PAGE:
Review — The Reckoning

The Reckoning
by Kelley Armstrong
HaperCollins, 2010

The Reckoning, Armstrong’s third and final book in her Darkest Powers series brings some closure to the story of Chloe and her fellow Edison Group ‘experiments.’ This novel finally clears up the question over which adults are genuinely looking out for the teens and those who are just looking to cover up the fact they were part of ethically questionable genetic experiments. The good news is that by the end of the book, they understand who they can count as allies. The bad news is that at the start of the novel they are in the custody of those who are really good at pretending they are looking out for the kids’ best interests.

The novel also brings closure to the developing love triangle between Simon, Derek and Chloe. While some might say that the resolution is surprising, most readers will likely have seen the love match coming from the first book. Still, it’s interesting to witness the characters not realize what is happening as a result of the strengthening bonds that often develop between those who share a traumatic experience, even if it’s not exactly unexpected.

As is typical of an Armstrong story, though, for every thread that gets neatly tied off, another is left to dangle with the tease of another story yet to weave. Many of her novels are interconnected and the wider world she draws from seems to stretch to infinity. If you haven’t gotten enough of the characters and their supernatural adventures, you are likely to find them popping in other tales. Chloe and Derek, specifically, star in a pair of books that continue the Darkest Power stories, one a novel which serves as epilogue to the first three books and one a series of short stories that are woven in and around the first three books.

For a general recommendation, I stick by my first impression of book one–the series is plot-driven, easy-reading, supernatural fun. If witches and wizards, necromancers and werewolves are your thing, you’ll almost certainly enjoy the ride.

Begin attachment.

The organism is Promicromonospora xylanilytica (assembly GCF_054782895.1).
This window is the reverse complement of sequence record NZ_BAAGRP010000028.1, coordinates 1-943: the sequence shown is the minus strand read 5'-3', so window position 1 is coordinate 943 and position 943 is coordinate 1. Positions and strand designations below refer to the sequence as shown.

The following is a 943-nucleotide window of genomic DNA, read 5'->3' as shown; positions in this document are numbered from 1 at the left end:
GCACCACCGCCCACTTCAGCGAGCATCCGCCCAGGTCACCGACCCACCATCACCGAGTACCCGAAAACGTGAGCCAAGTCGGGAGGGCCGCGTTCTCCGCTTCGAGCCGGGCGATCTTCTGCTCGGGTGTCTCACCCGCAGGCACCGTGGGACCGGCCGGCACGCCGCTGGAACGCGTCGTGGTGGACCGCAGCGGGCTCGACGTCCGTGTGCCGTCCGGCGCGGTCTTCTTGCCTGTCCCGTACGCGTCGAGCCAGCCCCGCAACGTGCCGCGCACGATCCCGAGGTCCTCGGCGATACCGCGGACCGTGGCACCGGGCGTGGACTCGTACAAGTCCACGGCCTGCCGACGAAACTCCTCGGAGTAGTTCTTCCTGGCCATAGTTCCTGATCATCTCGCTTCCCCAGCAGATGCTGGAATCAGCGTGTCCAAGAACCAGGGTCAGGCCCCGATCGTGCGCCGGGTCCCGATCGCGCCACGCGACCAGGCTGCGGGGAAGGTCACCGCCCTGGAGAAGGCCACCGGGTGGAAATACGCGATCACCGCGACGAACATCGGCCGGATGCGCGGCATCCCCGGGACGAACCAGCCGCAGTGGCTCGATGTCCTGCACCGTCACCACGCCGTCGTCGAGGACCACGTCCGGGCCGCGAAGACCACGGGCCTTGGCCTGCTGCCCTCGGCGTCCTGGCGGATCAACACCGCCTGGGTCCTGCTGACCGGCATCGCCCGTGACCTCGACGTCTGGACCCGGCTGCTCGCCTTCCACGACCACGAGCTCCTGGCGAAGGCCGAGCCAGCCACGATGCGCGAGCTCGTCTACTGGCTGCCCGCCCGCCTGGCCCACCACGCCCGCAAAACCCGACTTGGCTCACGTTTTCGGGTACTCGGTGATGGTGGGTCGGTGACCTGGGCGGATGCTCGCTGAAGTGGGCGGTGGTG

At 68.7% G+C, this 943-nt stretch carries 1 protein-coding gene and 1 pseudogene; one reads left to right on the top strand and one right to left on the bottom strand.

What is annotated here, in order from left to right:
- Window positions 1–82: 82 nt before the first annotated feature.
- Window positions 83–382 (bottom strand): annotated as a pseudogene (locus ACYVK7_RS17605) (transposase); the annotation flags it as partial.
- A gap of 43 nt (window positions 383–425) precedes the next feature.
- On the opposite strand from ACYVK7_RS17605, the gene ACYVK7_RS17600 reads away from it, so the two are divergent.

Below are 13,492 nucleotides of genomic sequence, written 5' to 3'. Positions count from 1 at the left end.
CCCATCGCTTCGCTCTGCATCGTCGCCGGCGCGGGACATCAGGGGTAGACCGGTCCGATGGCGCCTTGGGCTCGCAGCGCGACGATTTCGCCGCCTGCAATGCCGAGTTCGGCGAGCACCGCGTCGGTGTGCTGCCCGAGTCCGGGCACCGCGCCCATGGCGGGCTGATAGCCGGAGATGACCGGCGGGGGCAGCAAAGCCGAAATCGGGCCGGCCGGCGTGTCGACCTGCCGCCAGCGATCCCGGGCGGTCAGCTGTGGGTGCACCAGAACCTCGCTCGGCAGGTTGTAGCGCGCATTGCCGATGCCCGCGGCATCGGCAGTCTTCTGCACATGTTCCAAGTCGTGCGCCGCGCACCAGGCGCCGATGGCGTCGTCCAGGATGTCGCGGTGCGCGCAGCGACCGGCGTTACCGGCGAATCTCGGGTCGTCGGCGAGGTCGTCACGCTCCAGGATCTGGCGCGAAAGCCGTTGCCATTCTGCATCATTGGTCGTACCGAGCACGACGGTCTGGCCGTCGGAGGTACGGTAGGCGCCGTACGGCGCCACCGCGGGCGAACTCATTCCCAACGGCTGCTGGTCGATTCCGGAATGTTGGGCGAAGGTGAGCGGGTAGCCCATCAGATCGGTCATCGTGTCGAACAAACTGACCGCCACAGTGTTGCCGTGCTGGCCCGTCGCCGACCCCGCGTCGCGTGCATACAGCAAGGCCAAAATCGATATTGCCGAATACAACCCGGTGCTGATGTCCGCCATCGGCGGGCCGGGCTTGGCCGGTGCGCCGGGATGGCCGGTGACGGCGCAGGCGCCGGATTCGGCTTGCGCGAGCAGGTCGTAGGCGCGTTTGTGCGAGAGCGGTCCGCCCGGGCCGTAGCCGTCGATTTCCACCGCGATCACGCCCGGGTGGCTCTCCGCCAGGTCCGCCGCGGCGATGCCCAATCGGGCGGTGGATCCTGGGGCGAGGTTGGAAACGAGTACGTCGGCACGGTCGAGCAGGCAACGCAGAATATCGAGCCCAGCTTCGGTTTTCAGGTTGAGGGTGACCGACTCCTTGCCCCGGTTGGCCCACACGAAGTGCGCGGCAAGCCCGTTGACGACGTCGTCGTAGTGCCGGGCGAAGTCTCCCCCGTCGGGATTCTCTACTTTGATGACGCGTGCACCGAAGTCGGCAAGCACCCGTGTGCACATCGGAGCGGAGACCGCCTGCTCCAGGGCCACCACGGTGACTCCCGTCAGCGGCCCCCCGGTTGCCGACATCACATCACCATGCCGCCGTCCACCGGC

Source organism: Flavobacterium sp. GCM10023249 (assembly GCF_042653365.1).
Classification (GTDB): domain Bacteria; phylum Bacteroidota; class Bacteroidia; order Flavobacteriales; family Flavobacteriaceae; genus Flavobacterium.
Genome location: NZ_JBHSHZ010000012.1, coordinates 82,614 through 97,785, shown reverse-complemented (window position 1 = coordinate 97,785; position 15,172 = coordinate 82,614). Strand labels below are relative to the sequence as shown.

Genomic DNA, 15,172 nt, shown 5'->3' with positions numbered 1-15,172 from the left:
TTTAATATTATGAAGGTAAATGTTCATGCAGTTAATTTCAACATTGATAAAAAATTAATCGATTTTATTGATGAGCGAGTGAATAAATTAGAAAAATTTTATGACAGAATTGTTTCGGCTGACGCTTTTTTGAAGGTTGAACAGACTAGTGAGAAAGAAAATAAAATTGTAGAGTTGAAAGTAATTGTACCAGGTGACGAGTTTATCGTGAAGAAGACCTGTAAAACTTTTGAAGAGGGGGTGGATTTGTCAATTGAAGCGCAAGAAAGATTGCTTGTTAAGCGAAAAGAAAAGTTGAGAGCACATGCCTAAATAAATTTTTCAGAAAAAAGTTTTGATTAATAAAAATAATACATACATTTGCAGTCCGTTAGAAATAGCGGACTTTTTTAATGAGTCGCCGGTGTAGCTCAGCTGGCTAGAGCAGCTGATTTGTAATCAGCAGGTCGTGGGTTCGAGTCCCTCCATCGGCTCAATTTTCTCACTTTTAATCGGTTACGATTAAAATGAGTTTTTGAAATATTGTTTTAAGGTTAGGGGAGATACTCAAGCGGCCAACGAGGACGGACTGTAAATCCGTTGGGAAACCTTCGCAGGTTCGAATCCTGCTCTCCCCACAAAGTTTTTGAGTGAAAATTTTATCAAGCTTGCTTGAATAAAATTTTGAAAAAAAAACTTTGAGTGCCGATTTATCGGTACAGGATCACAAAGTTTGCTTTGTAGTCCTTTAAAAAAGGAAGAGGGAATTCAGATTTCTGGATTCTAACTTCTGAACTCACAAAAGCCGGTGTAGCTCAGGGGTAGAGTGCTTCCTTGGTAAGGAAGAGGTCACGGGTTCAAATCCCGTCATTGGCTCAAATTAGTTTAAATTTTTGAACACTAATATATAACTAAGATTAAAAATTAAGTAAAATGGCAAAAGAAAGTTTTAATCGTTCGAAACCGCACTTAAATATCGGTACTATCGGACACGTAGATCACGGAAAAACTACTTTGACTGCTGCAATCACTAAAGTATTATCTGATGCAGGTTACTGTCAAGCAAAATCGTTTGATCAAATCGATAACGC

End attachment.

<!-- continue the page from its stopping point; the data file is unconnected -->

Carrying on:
Review — The Awakening

The Awakening
by Kelley Armstrong
HaperCollins, 2009

The second book of the Darkest Powers series, The Awakening, by Kelley Armstrong continues the story of Chloe and her band of runaway supernatural friends. The novel starts off where The Summoning left off, with the kids’ short-lived escape plan thwarted, at least for Chloe. Derek and Simon got away, and Chloe manages to slip away again while “helping” the Edison Group look for the boys. Despite the group’s claim that they only want to keep the kids safe, Chole knows the truth after finding records recording the elimination of other supernatural kids who were once patients at the Lyle House. Even before finding that proof, Chloe knew she should be worried when Liz, one of the supernaturals “transferred” from the Lyle House appeared to Chloe as a ghost.

The second escape attempt is more successful and they’ve added Tori, a difficult pain in the butt, but also a powerful witch, powers that come in handy when you are trying to get away from other supernaturals. The second novel finds the kids, Tori, Simon a sorcerer, Derek a werewolf on the verge of changing for the first time, and Chloe a freakishly powerful necromancer on the run, hoping to find safe harbor at Andrew’s, a friend of the boys’ father. Andrew and Simon and Derek’s dad had a falling out a few years earlier, but he is still their guardian and they hope he can be trusted.